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When performance troubles arise, organizations typically focus in on the problems associated with inhibiting performance and create a “to do” list aimed at alleviating the problems that have been identified. All too often these solutions come from the top of the organization with a directive to the front-line staff to implement the solutions they’ve been given. Also all too often, these solutions are half-measures that, even if they have a short-term impact, prove to be unsustainable and the performance issues end up recurring.
There is a better way.
Solving problems has to have a context. Otherwise you simply solve a problem and end up in the same place where you started. That’s why, from the front-line staff’s perspective, things seem to be changing all the time and yet the core problems continue.
Most of the deeply held, intransigent performance problems we face organizationally are complex and involve multiple departments (or silos) within the organization. This complexity has different forms and it makes solving these problems so difficult:
1.Dynamic complexity: Cause and effect are distant in time and space
2.Social complexity: Diverse stakeholders with different agendas and worldviews
3.Generative complexity: Emergent realities where solutions from the past don’t fit
In the face of this complexity, the very concept of problem solving is an impediment. It can lead us to think solely about fixing something that is broken. It can lead to imposing solutions from the past. It can lead us to think about current reality as an adversary rather than an ally. But none of these arises necessarily if we see problem solving as part of a larger process of creating what we truly want.
Creating what our organizations really need and want is more than merely eliminating what we don’t want. This creation must be guided by leadership but owned by those on the front lines. The use of guiding principles, developed by leadership and utilized by the front lines in improvement efforts strikes the balance of creation, problem solving, staff engagement and process ownership.
Principles of rights are an effective tool to create what you want for your organization or department. This webinar will show you what guiding principles are, why they matter, and how to develop and utilize them for the areas of improvement your organization is focused on. Examples for different organizational areas, in both inpatient and ambulatory care services, are included.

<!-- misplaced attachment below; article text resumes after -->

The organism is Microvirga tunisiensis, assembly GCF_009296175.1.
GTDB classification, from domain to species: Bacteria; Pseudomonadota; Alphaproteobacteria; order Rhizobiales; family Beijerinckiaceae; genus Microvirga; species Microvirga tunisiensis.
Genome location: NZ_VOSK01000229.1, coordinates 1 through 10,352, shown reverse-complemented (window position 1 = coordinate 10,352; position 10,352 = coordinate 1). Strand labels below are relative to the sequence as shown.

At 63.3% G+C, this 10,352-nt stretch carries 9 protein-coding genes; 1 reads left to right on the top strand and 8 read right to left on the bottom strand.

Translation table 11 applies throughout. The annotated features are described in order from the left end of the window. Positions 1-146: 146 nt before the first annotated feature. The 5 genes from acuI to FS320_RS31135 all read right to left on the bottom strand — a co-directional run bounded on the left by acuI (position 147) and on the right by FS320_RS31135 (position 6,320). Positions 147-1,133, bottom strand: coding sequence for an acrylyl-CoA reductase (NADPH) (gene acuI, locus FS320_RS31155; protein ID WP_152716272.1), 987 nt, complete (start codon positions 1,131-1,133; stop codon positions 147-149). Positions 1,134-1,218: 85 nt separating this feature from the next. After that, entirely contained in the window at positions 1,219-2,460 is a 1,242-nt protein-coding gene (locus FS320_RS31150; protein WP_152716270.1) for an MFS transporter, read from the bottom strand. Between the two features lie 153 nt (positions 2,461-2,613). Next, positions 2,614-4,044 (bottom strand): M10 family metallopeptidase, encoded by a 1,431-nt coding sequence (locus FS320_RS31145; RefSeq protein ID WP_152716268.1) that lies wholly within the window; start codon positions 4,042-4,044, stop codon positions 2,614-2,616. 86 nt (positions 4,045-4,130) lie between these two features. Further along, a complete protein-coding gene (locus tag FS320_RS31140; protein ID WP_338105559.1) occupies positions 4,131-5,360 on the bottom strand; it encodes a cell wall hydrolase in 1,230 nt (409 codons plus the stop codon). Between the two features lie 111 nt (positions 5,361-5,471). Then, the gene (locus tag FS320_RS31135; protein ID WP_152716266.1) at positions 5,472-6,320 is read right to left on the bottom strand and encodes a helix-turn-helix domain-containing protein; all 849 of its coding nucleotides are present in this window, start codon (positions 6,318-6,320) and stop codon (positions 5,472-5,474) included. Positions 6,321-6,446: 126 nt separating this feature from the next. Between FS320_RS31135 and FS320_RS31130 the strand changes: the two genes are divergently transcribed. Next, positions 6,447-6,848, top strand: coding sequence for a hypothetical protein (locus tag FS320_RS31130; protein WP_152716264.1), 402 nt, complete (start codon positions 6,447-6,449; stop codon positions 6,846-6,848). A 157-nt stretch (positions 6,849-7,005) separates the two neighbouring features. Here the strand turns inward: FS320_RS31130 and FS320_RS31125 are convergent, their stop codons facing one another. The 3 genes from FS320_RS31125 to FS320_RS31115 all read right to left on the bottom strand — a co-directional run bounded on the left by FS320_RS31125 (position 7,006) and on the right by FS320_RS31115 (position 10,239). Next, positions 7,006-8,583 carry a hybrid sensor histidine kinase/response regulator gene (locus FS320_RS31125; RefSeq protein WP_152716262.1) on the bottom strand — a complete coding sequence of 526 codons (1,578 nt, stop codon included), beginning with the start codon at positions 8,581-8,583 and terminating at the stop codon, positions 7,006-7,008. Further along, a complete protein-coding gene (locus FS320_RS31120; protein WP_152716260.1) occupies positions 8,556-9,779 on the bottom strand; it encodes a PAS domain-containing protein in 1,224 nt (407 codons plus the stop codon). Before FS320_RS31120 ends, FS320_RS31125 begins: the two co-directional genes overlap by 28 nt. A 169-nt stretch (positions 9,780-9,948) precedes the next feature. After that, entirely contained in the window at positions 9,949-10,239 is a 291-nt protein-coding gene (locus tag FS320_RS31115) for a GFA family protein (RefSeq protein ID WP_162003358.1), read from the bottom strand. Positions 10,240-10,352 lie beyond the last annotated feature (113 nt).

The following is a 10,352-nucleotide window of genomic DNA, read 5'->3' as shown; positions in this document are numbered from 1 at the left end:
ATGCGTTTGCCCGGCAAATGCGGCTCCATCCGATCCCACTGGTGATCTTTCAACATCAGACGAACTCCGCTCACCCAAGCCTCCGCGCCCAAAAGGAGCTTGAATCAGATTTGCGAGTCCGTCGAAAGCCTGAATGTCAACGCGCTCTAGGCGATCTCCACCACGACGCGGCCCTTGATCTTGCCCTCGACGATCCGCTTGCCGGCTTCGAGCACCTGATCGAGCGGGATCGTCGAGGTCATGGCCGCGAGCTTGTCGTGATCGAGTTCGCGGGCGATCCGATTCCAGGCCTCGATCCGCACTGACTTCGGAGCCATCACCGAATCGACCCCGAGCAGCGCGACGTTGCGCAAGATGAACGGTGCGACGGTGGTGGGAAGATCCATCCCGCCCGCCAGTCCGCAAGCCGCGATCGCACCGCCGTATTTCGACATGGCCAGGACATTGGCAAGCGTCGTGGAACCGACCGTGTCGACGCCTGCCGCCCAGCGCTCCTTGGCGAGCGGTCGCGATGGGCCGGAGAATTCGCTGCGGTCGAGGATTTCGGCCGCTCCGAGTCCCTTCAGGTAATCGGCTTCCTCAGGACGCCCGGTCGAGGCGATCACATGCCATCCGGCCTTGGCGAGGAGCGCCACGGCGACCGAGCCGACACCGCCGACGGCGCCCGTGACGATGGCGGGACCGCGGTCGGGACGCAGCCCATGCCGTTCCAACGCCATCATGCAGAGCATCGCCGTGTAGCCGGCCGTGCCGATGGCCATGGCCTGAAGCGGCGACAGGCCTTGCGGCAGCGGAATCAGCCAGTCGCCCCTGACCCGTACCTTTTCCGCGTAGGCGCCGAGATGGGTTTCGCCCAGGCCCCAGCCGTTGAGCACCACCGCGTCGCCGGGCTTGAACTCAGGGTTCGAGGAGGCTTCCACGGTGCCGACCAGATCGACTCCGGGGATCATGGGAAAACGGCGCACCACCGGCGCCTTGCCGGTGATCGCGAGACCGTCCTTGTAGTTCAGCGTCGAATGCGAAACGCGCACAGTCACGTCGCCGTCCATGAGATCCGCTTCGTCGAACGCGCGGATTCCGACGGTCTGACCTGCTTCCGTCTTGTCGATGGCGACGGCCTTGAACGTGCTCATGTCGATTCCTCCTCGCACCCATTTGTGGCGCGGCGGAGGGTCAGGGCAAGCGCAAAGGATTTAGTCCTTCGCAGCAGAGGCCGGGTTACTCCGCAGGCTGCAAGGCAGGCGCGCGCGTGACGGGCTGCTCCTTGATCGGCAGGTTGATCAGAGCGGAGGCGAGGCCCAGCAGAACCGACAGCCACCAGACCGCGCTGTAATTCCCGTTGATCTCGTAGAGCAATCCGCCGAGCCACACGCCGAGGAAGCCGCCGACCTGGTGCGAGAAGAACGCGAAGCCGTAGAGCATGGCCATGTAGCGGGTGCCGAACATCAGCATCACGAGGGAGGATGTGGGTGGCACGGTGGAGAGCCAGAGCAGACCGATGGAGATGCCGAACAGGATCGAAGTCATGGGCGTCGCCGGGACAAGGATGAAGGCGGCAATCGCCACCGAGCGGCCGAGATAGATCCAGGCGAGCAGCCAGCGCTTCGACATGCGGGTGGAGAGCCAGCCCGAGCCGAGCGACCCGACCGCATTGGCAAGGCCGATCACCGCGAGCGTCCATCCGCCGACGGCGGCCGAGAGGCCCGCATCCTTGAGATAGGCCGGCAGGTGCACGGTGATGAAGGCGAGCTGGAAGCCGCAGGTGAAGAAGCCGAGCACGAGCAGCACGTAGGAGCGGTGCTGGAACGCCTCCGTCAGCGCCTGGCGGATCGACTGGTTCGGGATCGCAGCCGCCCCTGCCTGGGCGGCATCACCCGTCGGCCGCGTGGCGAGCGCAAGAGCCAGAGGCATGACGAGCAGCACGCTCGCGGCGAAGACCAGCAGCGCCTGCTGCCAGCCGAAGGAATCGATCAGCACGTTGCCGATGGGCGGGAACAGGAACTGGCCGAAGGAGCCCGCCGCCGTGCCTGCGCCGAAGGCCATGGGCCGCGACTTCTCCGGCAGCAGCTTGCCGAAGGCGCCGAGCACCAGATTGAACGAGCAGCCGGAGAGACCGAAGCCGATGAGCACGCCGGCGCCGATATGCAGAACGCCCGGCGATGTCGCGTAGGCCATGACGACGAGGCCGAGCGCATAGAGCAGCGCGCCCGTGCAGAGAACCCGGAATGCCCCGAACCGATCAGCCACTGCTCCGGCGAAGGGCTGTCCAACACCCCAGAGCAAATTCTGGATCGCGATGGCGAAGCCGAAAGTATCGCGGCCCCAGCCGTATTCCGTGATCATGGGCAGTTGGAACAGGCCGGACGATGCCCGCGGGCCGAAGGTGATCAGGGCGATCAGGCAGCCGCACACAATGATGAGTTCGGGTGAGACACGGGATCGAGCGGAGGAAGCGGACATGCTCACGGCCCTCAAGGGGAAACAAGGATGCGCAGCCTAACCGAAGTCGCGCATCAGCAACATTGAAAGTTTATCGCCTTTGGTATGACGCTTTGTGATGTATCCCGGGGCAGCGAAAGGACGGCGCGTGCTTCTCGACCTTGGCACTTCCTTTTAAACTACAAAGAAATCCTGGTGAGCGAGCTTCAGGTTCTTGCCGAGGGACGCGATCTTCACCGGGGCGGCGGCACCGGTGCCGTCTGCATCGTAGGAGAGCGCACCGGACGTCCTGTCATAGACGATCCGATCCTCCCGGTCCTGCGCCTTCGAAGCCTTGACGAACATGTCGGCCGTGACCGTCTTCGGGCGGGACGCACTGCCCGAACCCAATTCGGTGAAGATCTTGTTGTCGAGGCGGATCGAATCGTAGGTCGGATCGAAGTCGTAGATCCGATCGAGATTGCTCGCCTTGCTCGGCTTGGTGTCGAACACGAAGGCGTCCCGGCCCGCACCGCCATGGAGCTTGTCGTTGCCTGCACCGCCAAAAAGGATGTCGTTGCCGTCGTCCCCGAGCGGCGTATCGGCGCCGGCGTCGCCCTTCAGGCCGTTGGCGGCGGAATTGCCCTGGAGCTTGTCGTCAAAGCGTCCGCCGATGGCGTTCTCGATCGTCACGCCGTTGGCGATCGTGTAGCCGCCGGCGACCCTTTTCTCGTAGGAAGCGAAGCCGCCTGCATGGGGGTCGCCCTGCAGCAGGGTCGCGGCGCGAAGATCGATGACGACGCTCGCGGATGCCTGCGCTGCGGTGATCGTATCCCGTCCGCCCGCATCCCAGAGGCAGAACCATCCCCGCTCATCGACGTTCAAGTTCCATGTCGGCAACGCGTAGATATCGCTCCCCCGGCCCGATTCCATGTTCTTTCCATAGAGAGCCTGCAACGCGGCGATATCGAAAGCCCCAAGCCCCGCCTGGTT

Why Should You Attend
• If your organization or department is struggling with performance and past solutions haven’t been successful or haven’t been sustainable
• You have a workforce that isn’t engaged
• You’re responsible for your organization or department and you don’t know how to improve your performance (you’ve run out of ideas)
Areas Covered in this Webinar
In this webinar, participants will learn how to develop guiding principles and how to utilize them for the areas of improvement your organization is focused on. There will be specific exercises for you to use to develop your guiding principles and examples of guiding principles from successful organizations, including both inpatient and ambulatory services.
You’ll learn about the theory behind why guiding principles matter so you’ll have a context for this work.
• Learn the theory behind why guiding principles matter
• Learn how to develop your own guiding principles for whatever area you’re trying to improve
• Learn how to use these guiding principles to engage staff
• Learn about the leadership vulnerabilities and skills required for successful guiding principle development and use
Who Will Benefit
• Chief Nursing Officers
• Chief Operating Officers
• Chief Executive Officers
• Department Directors
• Performance Improvement leaders
Scott is the founding Partner of Insight Strategies, LLC, a consulting firm whose mission is to "enhance the capacity of its clients." For more than 10 years Insight Strategies has successfully supported clients across the United States as well as in South America and Southeast Asia. Insight Strategies works with clients on process redesigns covering major organizational processes as well as strategic and business planning, board and senior executive development, retreats and meeting facilitation.
Currently more than 3 million patients are being cared for each year in emergency departments that have completed process redesigns facilitated by Insight Strategies.Additionally, process redesigns in inpatient and ambulatory settings have clients from academic medical centers to community hospitals experiencing extraordinary performance in the operating room, inpatient setting, ancillary services and ambulatory clinics.
Scott has been in health care marketing, business development and operations for nearly 30 years. He has managed clinical and retail operations in healthcare and has extensive process redesign training and experience. He has published articles on his work in relationship marketing, community development and health status improvement as well as a book chapter on quality and customer service. He co-wrote and produced the PBS documentary, "Living With Cancer: The Windstorms of Life."
He is a regularly featured speaker at national conferences. He was a 1994-95 Fellow with The Healthcare Forum and he participated in the Health Care Colloquium at Harvard University. He was the first elected chair of the internationally recognized and award-winning initiative Creating a Healthier Macomb.View all trainings by this speaker